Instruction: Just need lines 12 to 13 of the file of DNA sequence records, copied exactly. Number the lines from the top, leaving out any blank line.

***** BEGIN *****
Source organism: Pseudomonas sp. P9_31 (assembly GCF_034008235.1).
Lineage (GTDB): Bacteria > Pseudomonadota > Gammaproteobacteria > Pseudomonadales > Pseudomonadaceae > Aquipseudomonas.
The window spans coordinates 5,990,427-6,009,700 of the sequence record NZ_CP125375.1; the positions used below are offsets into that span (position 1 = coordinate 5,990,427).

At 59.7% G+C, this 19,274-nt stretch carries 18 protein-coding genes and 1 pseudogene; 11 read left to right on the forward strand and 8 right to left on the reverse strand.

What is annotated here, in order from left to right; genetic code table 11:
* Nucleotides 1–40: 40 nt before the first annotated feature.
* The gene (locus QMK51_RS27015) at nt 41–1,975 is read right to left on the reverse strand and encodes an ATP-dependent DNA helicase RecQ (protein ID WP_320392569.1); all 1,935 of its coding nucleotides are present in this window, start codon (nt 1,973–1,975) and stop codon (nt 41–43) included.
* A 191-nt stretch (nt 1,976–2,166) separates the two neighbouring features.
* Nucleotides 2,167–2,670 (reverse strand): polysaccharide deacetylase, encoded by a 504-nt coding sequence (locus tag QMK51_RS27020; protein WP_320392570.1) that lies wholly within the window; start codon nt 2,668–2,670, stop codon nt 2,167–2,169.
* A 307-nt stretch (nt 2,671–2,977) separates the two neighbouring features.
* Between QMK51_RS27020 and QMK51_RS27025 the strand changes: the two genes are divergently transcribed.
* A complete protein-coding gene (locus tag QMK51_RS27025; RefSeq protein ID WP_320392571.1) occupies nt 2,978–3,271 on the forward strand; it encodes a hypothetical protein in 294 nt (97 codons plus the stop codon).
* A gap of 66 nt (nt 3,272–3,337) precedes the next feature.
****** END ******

* A complete protein-coding gene (locus tag QMK51_RS27025; RefSeq protein ID WP_320392571.1) occupies nt 2,978–3,271 on the forward strand; it encodes a hypothetical protein in 294 nt (97 codons plus the stop codon).
* A gap of 66 nt (nt 3,272–3,337) precedes the next feature.